Summer Sun Can be a Death Sentence for Kiwis

( More than 500 people will be diagnosed with melanoma skin cancer and 80 more will die this summer according to a top New Zealand dermatologist.

Dr Mark Gray, a skin cancer specialist and medical director at MoleMap, says despite constant public health warnings about sun exposure, a huge number of New Zealanders aren’t getting the message, or are simply ignoring it.

Skin cancer is the most common form of cancer in New Zealand, affecting around 45,000 Kiwis a year, with about 320 dying from the disease annually.

Its main cause is over exposure to sunlight, especially sunburn, although family history is also an important risk factor, says Dr Gray.

“New Zealanders very much have an attitude that it won’t happen to them. But with the statistics as high as they are, and showing no signs of declining, people who continue to ignore specialist advice are quite literally gambling with their life,” says Dr Gray.

“As is the case with many forms of cancer, melanoma can often be without symptoms and, left untreated, can progress to other areas of the body. What is most frustrating from a specialist point of view is that more often than not, skin cancer is entirely preventable.”

Dr Gray says not only do Kiwis need to take extra care when out in the sun, they should also see a specialist as soon as they find a mole or lesion that is of concern.

He advises people to seek a specialist diagnosis immediately, preferably with a dermatologist who can refer unusual cases to a panel of peers straight away.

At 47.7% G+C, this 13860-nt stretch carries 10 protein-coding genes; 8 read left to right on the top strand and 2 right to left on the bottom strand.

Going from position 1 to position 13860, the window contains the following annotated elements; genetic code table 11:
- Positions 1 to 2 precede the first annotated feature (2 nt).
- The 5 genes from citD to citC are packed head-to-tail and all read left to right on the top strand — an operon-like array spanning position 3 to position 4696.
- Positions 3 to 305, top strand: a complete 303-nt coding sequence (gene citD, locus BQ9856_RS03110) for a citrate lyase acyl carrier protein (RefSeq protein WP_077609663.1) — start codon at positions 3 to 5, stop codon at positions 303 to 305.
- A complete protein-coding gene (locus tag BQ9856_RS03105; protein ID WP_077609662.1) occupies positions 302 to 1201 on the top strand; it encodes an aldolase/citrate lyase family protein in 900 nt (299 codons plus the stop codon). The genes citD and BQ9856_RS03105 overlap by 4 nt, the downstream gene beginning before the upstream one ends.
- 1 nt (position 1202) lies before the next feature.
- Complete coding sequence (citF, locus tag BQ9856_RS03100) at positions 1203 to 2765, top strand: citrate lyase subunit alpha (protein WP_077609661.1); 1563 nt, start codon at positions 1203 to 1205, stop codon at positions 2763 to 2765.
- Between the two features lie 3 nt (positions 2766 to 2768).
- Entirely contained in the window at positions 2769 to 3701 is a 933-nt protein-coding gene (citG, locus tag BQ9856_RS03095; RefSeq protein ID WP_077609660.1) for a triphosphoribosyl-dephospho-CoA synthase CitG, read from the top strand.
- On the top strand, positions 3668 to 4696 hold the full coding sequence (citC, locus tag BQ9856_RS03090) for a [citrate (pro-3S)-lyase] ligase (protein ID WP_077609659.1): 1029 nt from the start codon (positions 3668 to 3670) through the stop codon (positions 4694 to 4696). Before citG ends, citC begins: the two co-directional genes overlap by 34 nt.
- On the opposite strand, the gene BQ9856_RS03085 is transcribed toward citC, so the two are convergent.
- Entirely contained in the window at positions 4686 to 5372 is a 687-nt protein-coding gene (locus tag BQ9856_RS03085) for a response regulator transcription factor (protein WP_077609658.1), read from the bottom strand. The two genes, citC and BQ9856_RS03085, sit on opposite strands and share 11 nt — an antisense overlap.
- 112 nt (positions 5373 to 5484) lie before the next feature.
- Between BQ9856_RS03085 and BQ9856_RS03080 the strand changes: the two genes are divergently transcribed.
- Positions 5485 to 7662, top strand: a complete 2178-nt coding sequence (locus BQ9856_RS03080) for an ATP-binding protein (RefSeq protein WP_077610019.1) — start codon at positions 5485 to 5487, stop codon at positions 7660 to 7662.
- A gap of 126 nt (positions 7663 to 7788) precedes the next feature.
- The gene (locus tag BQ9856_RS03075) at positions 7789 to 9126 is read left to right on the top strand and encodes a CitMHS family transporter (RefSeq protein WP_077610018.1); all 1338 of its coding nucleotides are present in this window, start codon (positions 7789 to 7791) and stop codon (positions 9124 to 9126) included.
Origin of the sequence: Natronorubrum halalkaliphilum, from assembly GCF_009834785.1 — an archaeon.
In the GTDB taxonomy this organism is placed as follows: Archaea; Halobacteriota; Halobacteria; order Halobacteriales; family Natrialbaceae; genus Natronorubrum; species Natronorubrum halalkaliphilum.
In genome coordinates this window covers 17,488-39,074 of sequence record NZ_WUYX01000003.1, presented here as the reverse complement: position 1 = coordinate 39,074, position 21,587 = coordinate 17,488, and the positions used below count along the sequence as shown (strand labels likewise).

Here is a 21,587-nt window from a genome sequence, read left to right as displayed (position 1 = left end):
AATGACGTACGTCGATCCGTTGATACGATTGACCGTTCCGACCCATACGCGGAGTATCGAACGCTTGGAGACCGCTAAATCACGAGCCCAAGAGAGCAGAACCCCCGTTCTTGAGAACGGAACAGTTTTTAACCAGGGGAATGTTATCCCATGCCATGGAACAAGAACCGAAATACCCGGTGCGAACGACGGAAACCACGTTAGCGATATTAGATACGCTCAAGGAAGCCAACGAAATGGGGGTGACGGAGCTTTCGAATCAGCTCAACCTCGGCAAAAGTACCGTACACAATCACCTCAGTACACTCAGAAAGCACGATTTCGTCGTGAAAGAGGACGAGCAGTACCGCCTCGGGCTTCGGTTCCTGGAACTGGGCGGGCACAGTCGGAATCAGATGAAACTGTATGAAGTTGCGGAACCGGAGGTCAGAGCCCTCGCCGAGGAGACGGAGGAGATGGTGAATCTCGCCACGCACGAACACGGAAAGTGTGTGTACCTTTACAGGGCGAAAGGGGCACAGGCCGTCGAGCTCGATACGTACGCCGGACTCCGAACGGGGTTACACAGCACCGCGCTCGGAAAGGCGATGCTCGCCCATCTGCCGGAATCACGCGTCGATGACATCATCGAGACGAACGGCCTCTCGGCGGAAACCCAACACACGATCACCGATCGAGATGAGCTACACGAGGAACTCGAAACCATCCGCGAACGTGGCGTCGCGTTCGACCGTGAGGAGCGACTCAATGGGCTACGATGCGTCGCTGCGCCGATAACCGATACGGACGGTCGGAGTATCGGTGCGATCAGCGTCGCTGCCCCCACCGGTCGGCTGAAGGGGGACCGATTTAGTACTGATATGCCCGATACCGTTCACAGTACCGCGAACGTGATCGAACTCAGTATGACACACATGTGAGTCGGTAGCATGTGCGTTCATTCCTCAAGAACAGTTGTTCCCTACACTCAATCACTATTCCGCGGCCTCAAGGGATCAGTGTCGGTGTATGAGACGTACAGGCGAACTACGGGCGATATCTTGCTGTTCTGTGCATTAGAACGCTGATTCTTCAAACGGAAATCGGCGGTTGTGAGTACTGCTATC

“It’s also important to remember that moles can easily change over time, so it’s vital for people to have their moles checked regularly and a clear and consistent record kept. That way changes can be easily identified and dealt with if they arise,” says Dr Gray.

Dr Gray says the following tips are recommended before heading out into the sun:

Apply sunscreen at least 15 minutes before going outside. Doing so will allow the UVR filtering ingredients to settle, dry and form a protective barrier on the skin.

Always follow the application method on the bottle or tube.

– Ensure the skin is well covered. About 30ml of sunscreen is needed for an average adult in each full body application.

– A second application should be done about 15 minutes after the first to ensure no patches have been missed.

– Always reapply sunscreen after contact with water, sweat, clothing etc to ensure that the sunscreen reaches its stated level of protection.

– Avoid sun exposure to the summer sun by seeking shade between 11am and 4pm during daylight saving months.

– A hat, loose-sleeved clothing and sunglasses should be worn when shade can’t be found.

Media Release 20 December 2011.